Every once in a while, a book comes along that makes us see London in a different way. The Tree Climber's Guide by Jack Cooke is a supreme example. In fact it goes beyond that, revealing the capital in over 70 new ways, from vantage points few of us would even consider.
What are we talking about? Well, Jack likes to climb London's trees. He's not shy about it, either. The many ascents described in this book include a sweet gum tree whose branches scratch the walls of St Paul's, various specimens in the security-minded Royal Parks, and an oak tree in the private Kensington Roof Gardens.
His descriptions are a joy to read, encapsulating the simple pleasures and the challenges of scaling a tree. From his lofty perch, Jack throws out plenty of historical trivia and observational humour.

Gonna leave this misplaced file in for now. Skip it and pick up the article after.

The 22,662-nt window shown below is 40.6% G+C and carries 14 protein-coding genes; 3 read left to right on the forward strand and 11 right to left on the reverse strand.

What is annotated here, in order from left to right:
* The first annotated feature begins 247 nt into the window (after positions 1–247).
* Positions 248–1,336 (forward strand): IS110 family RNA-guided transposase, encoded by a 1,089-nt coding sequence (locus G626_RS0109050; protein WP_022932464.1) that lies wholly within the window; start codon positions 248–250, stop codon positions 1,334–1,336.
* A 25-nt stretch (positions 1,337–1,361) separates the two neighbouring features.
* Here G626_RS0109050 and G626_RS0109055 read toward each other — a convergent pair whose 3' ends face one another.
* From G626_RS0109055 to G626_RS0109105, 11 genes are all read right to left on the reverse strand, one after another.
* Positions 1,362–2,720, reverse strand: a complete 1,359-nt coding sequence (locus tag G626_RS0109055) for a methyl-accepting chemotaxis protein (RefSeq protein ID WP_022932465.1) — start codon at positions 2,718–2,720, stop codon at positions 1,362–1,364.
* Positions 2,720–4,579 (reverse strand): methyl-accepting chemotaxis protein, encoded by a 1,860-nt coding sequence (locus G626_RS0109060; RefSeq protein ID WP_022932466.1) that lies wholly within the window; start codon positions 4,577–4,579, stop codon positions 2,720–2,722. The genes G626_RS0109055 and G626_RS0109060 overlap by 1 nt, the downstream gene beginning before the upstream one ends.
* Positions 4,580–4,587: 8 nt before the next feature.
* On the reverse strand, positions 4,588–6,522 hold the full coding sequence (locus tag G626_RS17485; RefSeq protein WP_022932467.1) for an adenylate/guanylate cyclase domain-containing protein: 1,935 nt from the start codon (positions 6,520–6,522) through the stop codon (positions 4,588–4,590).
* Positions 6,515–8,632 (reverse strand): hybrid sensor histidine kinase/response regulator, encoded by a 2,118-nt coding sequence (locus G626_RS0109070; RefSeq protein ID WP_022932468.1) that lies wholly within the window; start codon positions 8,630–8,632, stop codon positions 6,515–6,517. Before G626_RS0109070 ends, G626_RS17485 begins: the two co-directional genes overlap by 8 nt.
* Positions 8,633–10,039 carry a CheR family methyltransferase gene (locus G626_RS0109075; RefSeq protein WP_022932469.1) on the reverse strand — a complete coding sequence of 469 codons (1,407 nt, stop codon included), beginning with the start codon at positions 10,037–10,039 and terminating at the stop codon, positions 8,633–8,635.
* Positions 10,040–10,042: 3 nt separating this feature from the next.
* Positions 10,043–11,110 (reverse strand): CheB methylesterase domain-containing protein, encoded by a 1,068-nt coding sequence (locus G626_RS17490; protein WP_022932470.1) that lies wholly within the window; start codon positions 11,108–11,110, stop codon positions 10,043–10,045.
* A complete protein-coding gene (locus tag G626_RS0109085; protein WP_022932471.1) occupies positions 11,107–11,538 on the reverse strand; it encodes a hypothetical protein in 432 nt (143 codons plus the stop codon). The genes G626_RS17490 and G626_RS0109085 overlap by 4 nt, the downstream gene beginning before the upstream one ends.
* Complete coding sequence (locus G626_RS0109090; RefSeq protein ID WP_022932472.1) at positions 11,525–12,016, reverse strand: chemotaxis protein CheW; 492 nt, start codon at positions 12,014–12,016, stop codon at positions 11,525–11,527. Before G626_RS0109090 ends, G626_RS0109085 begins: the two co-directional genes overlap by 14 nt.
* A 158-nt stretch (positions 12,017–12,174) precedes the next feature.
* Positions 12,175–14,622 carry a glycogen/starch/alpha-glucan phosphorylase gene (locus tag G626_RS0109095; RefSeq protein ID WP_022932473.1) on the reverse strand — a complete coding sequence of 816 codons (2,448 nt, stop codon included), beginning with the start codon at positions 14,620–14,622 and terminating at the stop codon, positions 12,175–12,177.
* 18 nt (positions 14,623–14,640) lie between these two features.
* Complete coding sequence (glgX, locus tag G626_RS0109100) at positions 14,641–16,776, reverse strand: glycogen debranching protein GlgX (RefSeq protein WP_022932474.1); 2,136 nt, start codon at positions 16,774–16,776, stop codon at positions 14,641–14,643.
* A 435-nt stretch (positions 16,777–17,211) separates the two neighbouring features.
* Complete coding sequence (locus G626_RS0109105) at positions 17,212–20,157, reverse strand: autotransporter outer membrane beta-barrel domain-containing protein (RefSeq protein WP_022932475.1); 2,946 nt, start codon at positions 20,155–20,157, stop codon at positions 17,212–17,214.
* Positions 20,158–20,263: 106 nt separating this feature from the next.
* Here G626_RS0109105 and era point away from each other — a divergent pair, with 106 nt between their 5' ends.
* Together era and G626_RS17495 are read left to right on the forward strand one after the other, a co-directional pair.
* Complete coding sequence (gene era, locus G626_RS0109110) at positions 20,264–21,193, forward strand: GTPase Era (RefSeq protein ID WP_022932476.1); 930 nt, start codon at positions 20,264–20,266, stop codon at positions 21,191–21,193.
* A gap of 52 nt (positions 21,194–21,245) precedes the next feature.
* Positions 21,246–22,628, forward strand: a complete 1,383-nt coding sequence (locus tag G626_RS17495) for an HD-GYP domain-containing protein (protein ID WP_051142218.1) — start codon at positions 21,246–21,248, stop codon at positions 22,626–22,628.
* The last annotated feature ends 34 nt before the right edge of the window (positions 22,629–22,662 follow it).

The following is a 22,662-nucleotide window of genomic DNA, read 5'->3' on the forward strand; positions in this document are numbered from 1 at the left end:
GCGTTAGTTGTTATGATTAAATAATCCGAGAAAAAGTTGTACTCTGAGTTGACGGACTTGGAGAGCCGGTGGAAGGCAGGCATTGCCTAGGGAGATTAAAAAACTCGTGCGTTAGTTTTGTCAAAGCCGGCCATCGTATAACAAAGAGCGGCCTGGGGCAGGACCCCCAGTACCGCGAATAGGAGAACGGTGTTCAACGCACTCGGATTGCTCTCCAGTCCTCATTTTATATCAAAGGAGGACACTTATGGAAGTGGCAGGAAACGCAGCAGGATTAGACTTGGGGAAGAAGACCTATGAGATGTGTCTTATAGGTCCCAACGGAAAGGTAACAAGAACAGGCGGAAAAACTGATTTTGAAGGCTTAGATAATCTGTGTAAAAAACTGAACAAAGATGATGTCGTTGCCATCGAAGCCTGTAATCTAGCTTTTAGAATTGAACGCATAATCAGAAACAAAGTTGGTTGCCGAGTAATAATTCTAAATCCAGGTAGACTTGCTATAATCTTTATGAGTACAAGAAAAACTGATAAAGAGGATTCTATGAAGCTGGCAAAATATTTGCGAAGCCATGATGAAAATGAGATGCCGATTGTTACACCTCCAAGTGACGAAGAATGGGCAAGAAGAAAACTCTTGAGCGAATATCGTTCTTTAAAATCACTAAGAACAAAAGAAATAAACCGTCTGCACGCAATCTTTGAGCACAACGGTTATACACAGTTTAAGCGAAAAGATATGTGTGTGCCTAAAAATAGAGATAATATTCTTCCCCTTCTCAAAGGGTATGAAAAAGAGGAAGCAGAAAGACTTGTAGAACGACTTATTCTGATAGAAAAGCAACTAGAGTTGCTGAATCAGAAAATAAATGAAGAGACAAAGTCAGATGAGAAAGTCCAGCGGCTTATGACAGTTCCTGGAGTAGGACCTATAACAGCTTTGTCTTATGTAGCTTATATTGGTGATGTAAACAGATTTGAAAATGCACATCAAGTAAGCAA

Whether you dare follow Jack up into the branches or not, his guide opens up a whole different way of exploring London. We've carried his book everywhere for the past month, seeking out his recommended trees from Finsbury Park to Wandsworth Common. In doing so, we've come to appreciate our city's arboreal bounty in new ways. One of these days, we might even overcome our reservations and actually shin up into the canopy.
A dendritic delight.
The Tree Climber's Guide by Jack Cooke is out now from HarperCollins.